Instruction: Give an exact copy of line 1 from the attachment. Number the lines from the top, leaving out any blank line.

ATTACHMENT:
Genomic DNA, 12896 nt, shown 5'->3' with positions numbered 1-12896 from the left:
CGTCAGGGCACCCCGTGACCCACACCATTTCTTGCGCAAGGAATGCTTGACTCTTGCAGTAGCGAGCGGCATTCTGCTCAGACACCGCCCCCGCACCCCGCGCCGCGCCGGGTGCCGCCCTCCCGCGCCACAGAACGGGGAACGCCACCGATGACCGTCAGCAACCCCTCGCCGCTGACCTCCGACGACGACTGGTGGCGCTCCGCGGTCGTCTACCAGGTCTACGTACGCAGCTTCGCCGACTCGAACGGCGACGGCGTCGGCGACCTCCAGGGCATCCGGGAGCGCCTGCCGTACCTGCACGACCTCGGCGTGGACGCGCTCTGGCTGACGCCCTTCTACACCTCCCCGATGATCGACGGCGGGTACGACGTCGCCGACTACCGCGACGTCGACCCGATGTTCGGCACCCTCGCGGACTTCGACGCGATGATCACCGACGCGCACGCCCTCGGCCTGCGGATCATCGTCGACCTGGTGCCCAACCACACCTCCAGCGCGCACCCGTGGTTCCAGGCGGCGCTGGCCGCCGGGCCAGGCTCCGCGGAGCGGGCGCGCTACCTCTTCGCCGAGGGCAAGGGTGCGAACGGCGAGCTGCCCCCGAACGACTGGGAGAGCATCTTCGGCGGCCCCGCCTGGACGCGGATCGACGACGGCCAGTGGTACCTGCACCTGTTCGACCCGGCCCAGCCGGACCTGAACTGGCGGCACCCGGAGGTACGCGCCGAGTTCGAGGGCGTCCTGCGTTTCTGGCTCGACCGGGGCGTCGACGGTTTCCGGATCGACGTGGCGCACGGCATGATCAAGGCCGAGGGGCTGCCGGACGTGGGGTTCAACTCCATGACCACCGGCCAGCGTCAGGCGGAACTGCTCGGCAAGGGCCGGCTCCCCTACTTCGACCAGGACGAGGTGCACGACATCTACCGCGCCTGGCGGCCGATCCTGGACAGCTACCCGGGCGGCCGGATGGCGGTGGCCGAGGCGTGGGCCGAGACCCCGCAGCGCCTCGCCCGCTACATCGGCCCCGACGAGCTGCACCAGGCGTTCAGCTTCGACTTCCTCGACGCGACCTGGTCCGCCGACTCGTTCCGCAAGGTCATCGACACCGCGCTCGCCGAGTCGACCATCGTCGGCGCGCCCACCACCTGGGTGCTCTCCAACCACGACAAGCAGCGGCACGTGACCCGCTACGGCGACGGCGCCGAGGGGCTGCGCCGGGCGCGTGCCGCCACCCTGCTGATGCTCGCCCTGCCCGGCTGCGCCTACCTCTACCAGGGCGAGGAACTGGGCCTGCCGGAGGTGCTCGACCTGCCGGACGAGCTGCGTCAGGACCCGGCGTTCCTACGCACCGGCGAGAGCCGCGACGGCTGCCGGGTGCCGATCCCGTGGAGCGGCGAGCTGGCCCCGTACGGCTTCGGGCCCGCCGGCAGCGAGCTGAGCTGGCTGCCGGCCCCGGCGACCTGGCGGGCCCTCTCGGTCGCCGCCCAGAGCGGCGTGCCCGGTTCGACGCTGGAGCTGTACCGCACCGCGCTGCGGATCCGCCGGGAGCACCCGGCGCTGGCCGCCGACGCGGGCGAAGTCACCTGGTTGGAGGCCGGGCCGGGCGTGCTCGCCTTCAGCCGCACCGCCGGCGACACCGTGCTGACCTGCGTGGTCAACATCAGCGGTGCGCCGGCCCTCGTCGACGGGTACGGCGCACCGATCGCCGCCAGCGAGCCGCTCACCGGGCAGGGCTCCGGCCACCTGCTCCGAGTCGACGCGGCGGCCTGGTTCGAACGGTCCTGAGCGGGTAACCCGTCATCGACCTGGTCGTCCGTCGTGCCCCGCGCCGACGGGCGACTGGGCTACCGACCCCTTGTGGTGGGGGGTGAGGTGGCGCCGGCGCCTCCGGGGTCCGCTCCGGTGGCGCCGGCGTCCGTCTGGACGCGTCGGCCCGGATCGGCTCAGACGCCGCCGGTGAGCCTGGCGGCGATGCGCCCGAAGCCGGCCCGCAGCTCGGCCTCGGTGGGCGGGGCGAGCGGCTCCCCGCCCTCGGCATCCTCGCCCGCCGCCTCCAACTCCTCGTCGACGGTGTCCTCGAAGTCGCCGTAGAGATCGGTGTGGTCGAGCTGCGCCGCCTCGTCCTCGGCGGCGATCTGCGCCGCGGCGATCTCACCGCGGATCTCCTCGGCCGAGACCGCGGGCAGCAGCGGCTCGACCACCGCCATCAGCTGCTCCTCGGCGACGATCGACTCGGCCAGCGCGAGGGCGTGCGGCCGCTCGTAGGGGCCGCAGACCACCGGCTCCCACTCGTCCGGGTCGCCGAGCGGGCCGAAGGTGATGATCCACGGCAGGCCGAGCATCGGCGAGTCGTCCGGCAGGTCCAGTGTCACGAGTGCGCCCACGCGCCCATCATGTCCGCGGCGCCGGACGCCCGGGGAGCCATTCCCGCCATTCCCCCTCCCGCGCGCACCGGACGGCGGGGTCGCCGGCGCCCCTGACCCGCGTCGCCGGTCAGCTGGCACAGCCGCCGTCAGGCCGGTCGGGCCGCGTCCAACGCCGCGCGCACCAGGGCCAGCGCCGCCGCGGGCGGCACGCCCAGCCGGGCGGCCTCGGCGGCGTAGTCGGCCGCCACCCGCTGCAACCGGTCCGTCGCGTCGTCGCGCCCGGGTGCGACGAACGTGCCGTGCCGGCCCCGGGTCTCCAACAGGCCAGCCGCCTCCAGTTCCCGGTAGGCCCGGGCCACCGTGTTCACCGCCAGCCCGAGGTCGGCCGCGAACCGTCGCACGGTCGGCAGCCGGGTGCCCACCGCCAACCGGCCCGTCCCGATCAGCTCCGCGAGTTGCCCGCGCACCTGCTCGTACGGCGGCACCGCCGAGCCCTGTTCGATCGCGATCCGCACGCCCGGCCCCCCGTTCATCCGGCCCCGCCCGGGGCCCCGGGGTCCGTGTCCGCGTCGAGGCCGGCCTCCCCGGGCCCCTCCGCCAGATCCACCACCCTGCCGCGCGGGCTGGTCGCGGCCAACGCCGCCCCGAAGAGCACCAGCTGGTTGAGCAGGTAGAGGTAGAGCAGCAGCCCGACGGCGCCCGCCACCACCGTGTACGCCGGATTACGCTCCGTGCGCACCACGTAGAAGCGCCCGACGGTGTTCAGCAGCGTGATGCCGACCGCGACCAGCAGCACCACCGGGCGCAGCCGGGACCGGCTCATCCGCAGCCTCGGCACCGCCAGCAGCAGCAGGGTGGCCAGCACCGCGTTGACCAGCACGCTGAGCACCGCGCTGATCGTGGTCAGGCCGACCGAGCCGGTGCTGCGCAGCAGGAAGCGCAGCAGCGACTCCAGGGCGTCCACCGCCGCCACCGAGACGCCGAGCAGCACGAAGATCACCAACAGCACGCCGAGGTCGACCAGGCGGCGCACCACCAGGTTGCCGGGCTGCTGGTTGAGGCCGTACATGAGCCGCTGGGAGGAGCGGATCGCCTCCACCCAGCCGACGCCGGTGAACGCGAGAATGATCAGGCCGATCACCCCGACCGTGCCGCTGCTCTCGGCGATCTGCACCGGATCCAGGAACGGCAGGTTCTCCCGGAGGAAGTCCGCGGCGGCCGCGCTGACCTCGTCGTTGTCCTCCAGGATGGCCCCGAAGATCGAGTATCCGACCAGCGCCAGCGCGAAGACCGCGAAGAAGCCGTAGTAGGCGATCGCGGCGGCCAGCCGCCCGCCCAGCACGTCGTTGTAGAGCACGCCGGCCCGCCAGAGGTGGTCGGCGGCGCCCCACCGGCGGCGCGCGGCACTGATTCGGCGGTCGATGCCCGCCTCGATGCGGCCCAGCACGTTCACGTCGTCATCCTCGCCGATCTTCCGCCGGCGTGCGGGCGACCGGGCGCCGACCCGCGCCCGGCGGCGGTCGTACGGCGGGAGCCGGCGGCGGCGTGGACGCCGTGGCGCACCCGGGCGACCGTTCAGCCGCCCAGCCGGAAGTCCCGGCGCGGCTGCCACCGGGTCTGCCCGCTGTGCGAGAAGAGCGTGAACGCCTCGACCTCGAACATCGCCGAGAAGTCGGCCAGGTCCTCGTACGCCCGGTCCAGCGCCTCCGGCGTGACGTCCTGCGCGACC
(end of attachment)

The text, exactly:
Genomic DNA, 12896 nt, shown 5'->3' with positions numbered 1-12896 from the left: